In our office we discuss and anticipate the announcement of the Newbery, Caldecott and Printz Awards with passion and glee—and let's just say that this morning there was a fair bit of squealing when the ALA named this year's recipients.
Perhaps most of all, we are thrilled that Jon Klassen was awarded the Caldecott Award for This Is Not My Hat, the story of a big fish in pursuit of a tiny thief. For the October 2012 issue of BookPage, Klassen hand-illustrated a Q&A for us. We loved the result (and of course we loved the book itself!):
We are also tickled that Katherine Applegate won the Newbery Award for The One and Only Ivan, which we reviewed in January 2012. Reviewer Keven Delecki praised this "brave, moving story" about the animals who live at the Exit 8 Big Top Mall.
The Printz Award went to In Darkness by Nick Lake, which BookPage reviewer Kimberly Giarrantano described as "an incredible novel." It's a harrowing and compelling story about a teen boy in the aftermath of the 2010 Haitian earthquake.
For more on these award-winning books—and other fantastic picks for young readers—subscribe to Children's Corner, our bimonthly e-newsletter. The next edition goes out Wednesday and will feature some very special interviews. (Hint, hint.)
And without further ado, here is a (partial) list of the 2013 Youth Media Award winners. Find the full list here, and click the links below to read coverage in BookPage.
2013 NEWBERY AWARD
The One and Only Ivan by Katherine Applegate (HarperCollins)
2013 CALDECOTT AWARD
This Is Not My Hat by Jon Klassen (Candlewick)
2013 PRINTZ AWARD
In Darkness by Nick Lake (Bloomsbury)
For even more recommendations for fantastic children's and teen books, see our list of the Best Children's Books for 2012.
A Thousand Pardons by Jonathan Dee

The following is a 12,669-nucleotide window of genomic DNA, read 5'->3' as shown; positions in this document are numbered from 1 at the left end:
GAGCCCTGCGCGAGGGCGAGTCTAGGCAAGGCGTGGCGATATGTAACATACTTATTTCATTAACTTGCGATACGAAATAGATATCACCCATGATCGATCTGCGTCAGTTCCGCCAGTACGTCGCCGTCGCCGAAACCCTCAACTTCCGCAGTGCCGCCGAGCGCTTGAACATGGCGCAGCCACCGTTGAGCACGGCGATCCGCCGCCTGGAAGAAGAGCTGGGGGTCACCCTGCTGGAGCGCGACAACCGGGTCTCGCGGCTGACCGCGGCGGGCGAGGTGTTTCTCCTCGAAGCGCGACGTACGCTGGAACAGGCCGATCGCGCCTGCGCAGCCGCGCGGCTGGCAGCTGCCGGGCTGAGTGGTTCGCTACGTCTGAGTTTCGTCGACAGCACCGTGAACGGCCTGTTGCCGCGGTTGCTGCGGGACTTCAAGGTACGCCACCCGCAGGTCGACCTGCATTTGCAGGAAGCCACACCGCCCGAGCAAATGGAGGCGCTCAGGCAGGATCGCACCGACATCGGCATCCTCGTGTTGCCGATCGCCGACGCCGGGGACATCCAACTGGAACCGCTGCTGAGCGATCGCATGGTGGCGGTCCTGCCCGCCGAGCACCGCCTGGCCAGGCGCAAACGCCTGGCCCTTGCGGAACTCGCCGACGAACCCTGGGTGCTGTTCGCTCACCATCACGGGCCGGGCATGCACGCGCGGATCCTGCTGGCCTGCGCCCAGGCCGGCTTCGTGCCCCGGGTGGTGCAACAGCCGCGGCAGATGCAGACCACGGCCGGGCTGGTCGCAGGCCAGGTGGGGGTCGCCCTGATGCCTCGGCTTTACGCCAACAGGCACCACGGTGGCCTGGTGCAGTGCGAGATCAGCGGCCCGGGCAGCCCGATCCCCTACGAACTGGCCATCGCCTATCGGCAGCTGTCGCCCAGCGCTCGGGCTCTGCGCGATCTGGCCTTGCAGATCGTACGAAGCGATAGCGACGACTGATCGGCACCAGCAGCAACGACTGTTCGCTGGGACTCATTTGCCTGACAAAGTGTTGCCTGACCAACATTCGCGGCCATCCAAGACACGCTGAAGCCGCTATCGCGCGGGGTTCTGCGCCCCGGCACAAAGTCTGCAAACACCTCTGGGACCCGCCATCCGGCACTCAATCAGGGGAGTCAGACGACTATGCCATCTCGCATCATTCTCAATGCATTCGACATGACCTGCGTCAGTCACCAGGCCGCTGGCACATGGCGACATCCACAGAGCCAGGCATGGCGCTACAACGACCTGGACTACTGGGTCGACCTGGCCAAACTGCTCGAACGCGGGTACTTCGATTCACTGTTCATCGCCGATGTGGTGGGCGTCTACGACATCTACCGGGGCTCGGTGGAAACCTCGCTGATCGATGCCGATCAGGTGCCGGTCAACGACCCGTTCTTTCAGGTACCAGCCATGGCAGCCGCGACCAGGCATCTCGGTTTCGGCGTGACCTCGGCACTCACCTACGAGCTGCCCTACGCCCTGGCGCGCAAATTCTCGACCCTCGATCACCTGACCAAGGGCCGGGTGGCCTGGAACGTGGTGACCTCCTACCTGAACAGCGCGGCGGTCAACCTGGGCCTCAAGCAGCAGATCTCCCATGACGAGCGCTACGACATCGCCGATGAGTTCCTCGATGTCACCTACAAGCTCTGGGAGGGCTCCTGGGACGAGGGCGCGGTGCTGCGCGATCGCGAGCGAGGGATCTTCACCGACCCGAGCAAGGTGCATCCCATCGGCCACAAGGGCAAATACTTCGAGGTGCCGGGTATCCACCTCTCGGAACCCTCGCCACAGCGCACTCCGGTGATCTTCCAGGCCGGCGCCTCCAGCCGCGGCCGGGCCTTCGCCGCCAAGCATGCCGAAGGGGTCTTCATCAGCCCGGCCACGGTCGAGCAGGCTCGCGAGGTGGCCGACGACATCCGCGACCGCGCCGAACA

Random House • $26 • ISBN 9780812993219
Published March 12, 2013
Like The Privileges, this novel tells the story of a wealthy couple. But here the couple find themselves in the midst of a major disaster: The husband, Ben, has a total breakdown, eventually getting himself a DWI and an accusation of sexual harassment from a summer associate at his law firm. Helen, the main character and Ben's wife, divorces her husband and must figure out a way to support herself and her daughter. Turns out she has a knack for PR. Specifically, she intuitively knows how to make powerful men (think, politicians embroiled in sex scandals) apologize. The story is a clever critique of our culture—both amusing and timely. Though A Thousand Pardons lacks the grace of The Privileges, I thought it was an entertaining read, and I enjoyed watching Helen's reinvention.
Here's an excerpt from an early scene, in which Helen must reason with a New York councilman whose violent actions have been caught on a surveillance camera. Helen's the first one speaking, then the councilman.
"You will admit to everything. You will apologize to this young woman, by name, for your violent behavior. You will not use any phrases like 'moment of weakness' or 'regrettable incident.' You will apologize to your wife, and to your children, and to your parents if they are still alive . . . Basically, you will get up in front of the cameras and make an offering of yourself."
Some of the redness drained from his face as she spoke; she could feel, as she'd felt before, the power her words gave her over him. "You really think that's the play?" he said.
"That is the only play. To ask forgiveness. If you hold back in any way, the story lives. Let me ask you this: presumably you are a man with ambitions. What do you want to happen now? What is the outcome that will put those ambitions back on the track that your own mistakes threw them off of?"
He tipped back noiselessly in his chair. "I want to stay in office," he said. "I want to be reelected. This was a stupid thing for me to have done, but it does not define me. It was a one-time thing, and I want to get away from it."
"You will never get away from it," Helen said. "But you can incorporate it into the narrative. You have to be sincere. You have to be completely abject, and not attempt to defend yourself or your behavior in any way, and not attempt to defend yourself or your behavior in any way. No 'I was drunk,' no 'she hit me first.' You have to take, and answer, every question. You have to hold your temper when people try to get you lose it. Do you think you can do that?"